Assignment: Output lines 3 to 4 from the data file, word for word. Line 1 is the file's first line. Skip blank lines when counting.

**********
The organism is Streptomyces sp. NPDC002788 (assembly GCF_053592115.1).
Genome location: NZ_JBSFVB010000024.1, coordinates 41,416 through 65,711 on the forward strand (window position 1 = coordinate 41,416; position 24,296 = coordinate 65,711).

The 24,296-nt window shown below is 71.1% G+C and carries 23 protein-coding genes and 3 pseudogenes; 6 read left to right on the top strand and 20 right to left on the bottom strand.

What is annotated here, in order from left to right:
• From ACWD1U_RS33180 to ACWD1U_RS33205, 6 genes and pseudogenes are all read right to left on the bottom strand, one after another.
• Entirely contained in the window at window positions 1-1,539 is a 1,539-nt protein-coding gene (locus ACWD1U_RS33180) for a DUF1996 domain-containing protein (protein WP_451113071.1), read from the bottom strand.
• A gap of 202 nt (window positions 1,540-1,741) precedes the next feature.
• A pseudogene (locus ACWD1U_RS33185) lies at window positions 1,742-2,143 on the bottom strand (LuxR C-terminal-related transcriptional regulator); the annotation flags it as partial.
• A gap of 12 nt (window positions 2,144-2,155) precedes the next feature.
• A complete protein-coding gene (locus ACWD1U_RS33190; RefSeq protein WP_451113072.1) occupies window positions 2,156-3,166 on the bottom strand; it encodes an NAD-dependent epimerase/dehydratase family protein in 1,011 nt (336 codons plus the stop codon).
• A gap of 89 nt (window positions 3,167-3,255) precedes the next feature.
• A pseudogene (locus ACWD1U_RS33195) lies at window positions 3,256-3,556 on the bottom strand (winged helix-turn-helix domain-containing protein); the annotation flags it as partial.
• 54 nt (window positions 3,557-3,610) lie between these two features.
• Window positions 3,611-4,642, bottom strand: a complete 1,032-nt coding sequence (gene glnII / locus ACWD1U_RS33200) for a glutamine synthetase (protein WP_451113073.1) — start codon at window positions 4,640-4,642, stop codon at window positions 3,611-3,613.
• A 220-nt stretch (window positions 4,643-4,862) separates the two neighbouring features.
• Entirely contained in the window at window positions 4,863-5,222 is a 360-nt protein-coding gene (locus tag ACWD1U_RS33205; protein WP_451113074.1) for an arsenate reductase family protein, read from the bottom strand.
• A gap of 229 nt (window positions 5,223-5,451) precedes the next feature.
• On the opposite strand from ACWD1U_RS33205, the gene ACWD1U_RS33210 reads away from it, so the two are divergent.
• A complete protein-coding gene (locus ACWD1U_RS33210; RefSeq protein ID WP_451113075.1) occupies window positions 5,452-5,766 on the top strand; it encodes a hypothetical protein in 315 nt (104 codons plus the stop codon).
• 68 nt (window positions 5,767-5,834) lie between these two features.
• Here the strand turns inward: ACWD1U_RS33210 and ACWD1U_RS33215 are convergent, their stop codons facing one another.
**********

The 24,296-nt window shown below is 71.1% G+C and carries 23 protein-coding genes and 3 pseudogenes; 6 read left to right on the top strand and 20 right to left on the bottom strand.

What is annotated here, in order from left to right: